Monitoring for Management Actions
is now available electronically. This 1987 publication is the
first report from Maryland's Chesapeake Bay Monitoring Program and
includes information on the basic design and objectives of the Program.
- Chesapeake Bay Monitoring
Program's Ecosystem Processes
Reports and Quality Assurance Plans
2000 Maryland Section 305(b) report,
This report provides summary information about water quality
conditions Statewide as well as specific water quality information in
each of the State's 138 watershed segments. Required by Section 305(b)
of the federal Clean Water Act, this biennial report also provides a
summary of the Maryland's water pollution control programs, watershed
management efforts and water monitoring programs. This is the first
Maryland 305(b) report to utilize interim biological criteria to
assess how well the State's non-tidal waters support aquatic life in
terms of fish and benthic macroinvertebrate communities. Application
of biological criteria in this report resulted in a significant
increase in the number of miles of non-tidal waters that do not fully
support a balanced aquatic community (37.2 percent) compared with
results in the 1998 305(b) report which did not utilize biological
criteria (5.6 percent). The 2000 Maryland 305(b) report is
available for download here as an Adobe Acrobat (.pdf file, 3.28 MB).
If you do not have the Adobe Acrobat Reader, you can get a free
copy at http://www.adobe.com.
Water Monitoring Strategy,
The US Environmental Protection
Agency requires that each State periodically update their water
monitoring plans. The December 2000 version of Maryland's water
monitoring strategy is available online and can be downloaded and read
as an Adobe Acrobat file (http://mddnr.chesapeakebay.net/mwmc/MDStrategyA.html).
Although this report is narrowly focused on State agency monitoring
plans, Maryland agencies and their staff have a long history of working
on water monitoring efforts with other groups including federal
agencies, local governments, regional agencies, non-governmental
organizations, businesses, and citizens. This report was developed to
meet EPA's needs, but it also will serve as a framework for developing a
more comprehensive Statewide monitoring strategy that will incorporate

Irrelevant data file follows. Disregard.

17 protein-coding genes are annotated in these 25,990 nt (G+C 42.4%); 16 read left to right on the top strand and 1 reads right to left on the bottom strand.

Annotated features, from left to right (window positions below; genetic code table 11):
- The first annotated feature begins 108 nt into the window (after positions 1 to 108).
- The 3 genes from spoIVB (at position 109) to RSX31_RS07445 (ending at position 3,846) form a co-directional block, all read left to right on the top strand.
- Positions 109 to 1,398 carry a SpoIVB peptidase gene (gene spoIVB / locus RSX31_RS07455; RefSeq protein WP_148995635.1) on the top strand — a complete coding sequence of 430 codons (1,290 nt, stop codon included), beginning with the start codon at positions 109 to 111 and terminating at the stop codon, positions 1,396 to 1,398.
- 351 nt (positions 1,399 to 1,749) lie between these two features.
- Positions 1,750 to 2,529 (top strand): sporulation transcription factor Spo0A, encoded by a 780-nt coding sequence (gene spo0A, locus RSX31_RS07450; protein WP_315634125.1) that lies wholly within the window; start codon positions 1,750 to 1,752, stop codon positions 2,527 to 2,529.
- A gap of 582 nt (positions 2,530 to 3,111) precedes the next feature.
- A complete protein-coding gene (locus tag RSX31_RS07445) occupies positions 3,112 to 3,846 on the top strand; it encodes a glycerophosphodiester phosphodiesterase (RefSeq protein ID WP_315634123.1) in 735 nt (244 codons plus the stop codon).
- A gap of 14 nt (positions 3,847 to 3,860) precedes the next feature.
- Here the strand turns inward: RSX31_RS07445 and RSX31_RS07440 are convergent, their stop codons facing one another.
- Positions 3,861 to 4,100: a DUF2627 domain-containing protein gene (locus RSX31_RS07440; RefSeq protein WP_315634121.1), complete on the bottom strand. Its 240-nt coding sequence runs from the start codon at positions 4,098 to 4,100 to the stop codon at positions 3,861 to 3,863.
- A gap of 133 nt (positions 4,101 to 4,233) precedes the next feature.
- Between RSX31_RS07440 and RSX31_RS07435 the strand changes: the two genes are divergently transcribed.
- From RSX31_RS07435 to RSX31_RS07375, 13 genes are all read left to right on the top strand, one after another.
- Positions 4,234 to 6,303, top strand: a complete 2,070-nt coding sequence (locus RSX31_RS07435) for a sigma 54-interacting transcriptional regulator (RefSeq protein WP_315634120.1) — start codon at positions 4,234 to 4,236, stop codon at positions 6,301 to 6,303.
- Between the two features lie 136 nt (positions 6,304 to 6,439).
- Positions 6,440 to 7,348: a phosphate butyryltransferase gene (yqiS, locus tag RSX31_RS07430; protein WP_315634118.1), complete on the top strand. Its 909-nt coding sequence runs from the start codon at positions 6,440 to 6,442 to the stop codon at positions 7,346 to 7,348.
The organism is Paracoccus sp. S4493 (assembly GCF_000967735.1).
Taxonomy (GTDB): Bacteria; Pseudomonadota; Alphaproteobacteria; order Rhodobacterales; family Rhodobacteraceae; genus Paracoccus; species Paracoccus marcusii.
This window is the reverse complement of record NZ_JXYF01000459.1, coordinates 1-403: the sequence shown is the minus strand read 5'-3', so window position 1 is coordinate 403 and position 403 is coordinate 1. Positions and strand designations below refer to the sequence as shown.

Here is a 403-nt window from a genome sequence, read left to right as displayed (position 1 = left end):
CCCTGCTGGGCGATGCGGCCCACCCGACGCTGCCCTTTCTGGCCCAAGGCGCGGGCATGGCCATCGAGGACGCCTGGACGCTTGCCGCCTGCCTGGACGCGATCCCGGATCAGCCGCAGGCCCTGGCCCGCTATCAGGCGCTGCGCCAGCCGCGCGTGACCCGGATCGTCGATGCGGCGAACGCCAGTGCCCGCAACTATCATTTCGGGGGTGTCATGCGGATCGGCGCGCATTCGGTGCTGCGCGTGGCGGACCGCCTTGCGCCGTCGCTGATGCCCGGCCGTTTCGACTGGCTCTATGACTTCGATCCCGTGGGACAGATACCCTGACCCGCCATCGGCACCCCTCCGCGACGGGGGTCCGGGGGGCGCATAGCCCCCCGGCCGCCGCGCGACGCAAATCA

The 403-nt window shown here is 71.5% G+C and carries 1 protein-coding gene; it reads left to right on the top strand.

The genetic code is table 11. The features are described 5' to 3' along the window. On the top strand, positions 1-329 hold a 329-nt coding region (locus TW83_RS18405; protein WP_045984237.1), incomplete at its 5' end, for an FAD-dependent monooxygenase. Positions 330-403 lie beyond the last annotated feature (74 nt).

other water monitoring activities and provide a basis for more
cooperation and coordination among these groups. The Maryland Water
Monitoring Council (http://mddnr.chesapeakebay.net/mwmc/)
will play a significant role in helping to develop this comprehensive
strategy in the coming year.
A Sea Level Rise Response
Strategy For the State of Maryland,
Sea level rise rates along Marylandís coastline are nearly
twice those of the global average. Sea level has risen approximately one
foot in the last century and is expected to rise another 2 - 3 feet by
the year 2100. Sea level rise impacts coastal areas by exacerbating
coastal flooding, influencing shoreline erosion, and submerging tidal
wetlands and other low-lying lands. Such impacts pose a significant
threat to the steep cliffs, wetlands and marshes, tidal estuaries, and
sandy beaches, and barrier islands that comprise Marylandís coastal
environment. Recognizing the need to begin planning for sea level rise,
a NOAA Coastal Management Fellow with Marylandís Coastal Zone
Management Program (CZMP) developed a Sea Level Rise Response
Strategy for the State of Maryland. The strategy sets forth the
policy and implementation framework for reducing
the State's overall vulnerability to sea level rise in the
- Lower Eastern Shore
Report, This report represents a regional effort to look in
detail at the water quality and living resource issues in Maryland's Lower Eastern Shore,
and the programs available to deal with them.
- The On-Site Sewage
Disposal System, (OSDS), Task Force put a wrap on their intensive
six month work with the submission of this report to the Bay Cabinet on September 10,
1999. Tom Miller, Upper Potomac Trib Team Chair, who Chaired the OSDS Task Force, briefed
Marylands Bay Cabinet on the recommendations included in the report. The OSDS Task
Force focused on the policy changes that must occur in order to institutionalize nutrient
reducing non-traditional OSDS technologies while not encouraging unwanted development. The
66 page report includes recommendations for encouraging non-traditional or alternative
nutrient reducing systems, designating areas of special concerns, establishing management
districts, developing verification processes, supporting education needs, and utilizing
shared and community systems.
Deposition in Maryland.
deposition is an important environmental concern in Maryland and the Chesapeake Bay
region. Maryland Department of Natural Resources (DNR) conducts ongoing efforts to
evaluate the sources of atmospheric deposition and its impacts to Marylands natural
resources. Through the Power Plant Research Program, DNR has developed this fact sheet to
provide information on the environmental effects of atmospheric deposition and to discuss
recent status and trends.
This report describes
existing aquatic resource conditions in first, second and third order non-tidal streams in
the Chester River basin in Maryland. The report also begins to assess water quality and
habitat problems in the basin, as well as areas of high ecological value.
Non-Tidal Assessment (MANTA) Division Publication List,
This is a
list of publications produced by MANTA, topics include: Atmospheric Deposition, Biological
Assessments, Ecological Assessments, Fisheries research, Governors Research Fund, Habitat
Impacts, Monitoring and Toxic Aquatic Contaminants.